For this project I used the last remains of the large Chestnut slab I bought from a Maryland hardwood dealer several years ago. This would be tricky with some rotted areas to contend with. I selected half-blind dovetail or maybe it should be called dovetailed ship-lapped for the joinery. The stiles were identical while the top and bottom rails would each have different thicknesses and widths. The stiles came in at ~1/2 inch thick, top rail ~3/4 inch and the bottom ~5/8 inch.

The four sticks were rough cut from the slab at the band saw, then one face and one edge made true at the jointer. Power planing took the pieces to final thickness. All sticks were over-sized at this point. Rabbets were routed to receive the glass, poster and backer. Stiles were through cuts and the rails stopped, then squared with chisel.

Dovetails cut on stiles. A small ledge was created on the upper face to create a shoulder.

Dovetails were marked at each end of the stiles. Shoulders yield 18 inches between the upper and lower rail rabbets and 12 inches between the stile rabbets. A 1/32 inch ledge was created at the router table, then the dovetails cut at the band saw. Final clean up with chisel to create clean shoulders. In the photo you can see the consequence of making through rabbets. The tail is flush to the socket so should be fine. However, that small triangular area is fragile and broke off on two of the joints. Not a big deal as the contact at intersection is intact. However, as I was cutting these (and the sockets) freehand I did not need to keep them to standard shape. Small lesson learned (more serious lessons to follow).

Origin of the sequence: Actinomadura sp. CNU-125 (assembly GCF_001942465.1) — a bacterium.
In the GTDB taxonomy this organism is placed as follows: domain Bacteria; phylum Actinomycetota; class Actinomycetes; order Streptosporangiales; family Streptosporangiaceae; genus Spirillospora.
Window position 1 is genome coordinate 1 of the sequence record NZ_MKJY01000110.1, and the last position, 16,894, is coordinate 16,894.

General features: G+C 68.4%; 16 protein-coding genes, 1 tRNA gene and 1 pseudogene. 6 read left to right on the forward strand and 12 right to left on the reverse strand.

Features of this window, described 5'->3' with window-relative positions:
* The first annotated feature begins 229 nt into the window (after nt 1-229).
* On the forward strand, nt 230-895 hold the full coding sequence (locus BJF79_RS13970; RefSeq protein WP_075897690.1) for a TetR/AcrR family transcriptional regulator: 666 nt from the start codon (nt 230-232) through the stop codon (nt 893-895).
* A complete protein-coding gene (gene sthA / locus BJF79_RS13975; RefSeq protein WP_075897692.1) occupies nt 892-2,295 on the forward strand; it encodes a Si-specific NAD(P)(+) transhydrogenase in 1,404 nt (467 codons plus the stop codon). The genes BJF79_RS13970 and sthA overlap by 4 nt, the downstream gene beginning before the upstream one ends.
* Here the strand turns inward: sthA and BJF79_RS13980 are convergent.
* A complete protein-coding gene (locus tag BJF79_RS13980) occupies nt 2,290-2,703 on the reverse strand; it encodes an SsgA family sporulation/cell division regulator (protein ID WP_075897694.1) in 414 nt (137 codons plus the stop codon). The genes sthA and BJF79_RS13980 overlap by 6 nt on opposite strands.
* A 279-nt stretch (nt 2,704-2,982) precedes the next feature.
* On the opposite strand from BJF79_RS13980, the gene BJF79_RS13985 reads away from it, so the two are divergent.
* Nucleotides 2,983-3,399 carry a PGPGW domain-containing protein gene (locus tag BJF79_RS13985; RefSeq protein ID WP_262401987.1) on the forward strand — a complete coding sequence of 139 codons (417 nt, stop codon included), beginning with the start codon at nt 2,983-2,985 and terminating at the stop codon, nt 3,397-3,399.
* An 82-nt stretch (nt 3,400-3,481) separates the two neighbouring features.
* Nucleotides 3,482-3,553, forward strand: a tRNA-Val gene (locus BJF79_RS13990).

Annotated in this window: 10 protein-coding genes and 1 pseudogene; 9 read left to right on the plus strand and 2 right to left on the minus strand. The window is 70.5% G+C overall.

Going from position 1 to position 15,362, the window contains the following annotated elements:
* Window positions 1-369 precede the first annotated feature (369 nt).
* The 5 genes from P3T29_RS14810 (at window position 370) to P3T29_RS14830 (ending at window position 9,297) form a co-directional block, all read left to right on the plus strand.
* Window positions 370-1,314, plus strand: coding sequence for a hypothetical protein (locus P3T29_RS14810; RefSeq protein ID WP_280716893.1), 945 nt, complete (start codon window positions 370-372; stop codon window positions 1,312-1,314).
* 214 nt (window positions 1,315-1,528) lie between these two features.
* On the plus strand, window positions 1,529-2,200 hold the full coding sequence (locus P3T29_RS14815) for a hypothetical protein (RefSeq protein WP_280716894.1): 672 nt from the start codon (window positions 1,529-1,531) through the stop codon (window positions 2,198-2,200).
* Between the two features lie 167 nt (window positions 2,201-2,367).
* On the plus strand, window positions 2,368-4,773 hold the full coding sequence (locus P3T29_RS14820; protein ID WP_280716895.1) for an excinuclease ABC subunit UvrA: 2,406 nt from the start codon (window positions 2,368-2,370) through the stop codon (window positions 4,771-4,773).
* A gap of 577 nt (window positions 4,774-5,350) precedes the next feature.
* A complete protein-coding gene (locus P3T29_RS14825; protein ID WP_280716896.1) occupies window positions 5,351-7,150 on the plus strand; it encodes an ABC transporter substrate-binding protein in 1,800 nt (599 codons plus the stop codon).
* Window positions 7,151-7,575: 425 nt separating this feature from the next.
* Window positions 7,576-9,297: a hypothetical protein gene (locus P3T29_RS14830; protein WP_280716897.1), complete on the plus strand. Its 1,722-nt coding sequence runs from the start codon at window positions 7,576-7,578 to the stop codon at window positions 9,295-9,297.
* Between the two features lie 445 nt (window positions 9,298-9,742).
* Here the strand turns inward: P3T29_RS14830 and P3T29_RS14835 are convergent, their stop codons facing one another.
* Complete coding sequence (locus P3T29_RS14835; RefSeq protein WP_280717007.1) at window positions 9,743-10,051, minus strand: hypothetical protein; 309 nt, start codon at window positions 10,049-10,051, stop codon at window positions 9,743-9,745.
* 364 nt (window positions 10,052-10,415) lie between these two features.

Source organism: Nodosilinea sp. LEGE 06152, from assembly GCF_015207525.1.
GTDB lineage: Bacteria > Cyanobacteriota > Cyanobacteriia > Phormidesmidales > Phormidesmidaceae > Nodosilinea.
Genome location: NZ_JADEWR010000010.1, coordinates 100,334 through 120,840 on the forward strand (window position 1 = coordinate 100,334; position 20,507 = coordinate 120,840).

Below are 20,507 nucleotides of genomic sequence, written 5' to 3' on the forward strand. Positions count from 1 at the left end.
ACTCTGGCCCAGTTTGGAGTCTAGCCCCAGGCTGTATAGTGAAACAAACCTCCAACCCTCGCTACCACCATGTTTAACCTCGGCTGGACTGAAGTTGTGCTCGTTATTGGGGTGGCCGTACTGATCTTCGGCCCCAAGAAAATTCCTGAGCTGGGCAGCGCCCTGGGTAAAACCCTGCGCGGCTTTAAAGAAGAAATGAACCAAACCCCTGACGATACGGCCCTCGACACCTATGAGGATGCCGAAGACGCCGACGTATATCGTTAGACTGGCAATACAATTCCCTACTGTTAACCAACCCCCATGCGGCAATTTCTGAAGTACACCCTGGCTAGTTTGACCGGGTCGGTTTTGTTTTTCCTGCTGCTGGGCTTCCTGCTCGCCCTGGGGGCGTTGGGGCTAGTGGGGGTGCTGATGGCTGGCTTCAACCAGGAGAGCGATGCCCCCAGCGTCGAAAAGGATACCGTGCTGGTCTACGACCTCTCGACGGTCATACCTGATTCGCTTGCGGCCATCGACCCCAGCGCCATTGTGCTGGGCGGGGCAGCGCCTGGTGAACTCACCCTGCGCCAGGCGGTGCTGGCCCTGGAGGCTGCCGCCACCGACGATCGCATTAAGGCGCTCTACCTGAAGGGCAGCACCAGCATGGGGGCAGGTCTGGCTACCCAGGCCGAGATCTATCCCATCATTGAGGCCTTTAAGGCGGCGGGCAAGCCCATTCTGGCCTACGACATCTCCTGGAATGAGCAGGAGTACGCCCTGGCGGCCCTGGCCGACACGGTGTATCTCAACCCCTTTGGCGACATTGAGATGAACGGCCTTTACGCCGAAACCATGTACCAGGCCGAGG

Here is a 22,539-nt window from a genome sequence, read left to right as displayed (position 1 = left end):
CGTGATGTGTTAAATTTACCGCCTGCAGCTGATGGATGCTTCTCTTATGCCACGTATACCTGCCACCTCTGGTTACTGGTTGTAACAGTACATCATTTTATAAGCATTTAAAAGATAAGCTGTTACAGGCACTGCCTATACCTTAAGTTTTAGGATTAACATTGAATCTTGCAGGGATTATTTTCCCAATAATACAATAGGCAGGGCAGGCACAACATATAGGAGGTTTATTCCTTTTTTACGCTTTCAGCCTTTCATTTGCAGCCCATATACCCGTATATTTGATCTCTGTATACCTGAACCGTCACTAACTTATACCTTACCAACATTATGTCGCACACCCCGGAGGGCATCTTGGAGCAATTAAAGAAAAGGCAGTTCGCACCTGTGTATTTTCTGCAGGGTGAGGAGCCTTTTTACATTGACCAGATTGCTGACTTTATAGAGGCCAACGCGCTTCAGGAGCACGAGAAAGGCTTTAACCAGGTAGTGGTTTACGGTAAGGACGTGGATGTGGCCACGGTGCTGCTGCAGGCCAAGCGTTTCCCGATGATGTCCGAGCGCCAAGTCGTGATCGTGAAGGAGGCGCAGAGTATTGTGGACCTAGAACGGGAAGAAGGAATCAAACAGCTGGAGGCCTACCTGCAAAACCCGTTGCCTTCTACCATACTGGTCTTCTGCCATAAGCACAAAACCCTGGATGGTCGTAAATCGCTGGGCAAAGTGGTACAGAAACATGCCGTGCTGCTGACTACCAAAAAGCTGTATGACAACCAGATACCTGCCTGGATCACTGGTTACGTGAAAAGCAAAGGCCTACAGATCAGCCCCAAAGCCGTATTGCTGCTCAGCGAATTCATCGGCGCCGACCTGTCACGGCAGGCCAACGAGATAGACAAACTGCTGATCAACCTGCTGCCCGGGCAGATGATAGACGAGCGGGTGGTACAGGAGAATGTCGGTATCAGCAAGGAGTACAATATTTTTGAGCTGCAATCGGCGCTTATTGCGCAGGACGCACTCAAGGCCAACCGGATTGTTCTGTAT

Ready to begin chisel paring to the knife lines. What you do not see in this image, but can tell if you are familiar with the Roubo wagon vise, is the cavity underneath where I am about to cut with the chisel. Yes, I cut right through to the face with major blow out.

Sockets were first cut with a trim router and straight bit. I stayed away from the knife lines. The router makes a nice flat reference depth (unless you tip the silly router as you work). The top rail went well and fit nicely with just a bit of chisel finessing. The bottom rail began as a minor problem and then escalated. The underside had considerable rot, which I was aware of. I was not, however, aware of how deep and extensive that rot was. Then the big lesson. After routing the base depth, I began to pare to the knife lines and KAPOW! Chisel went right through the face side. Why, you might ask. Well the rail was directly above a cavity in the workbench. That cavity is for the wagon vise block to move in and out. I saved the two large and one small busted pieces thinking I might be able to repair. Later I will discover the puzzle would not go together.

Next up: Glue up and repair and prayers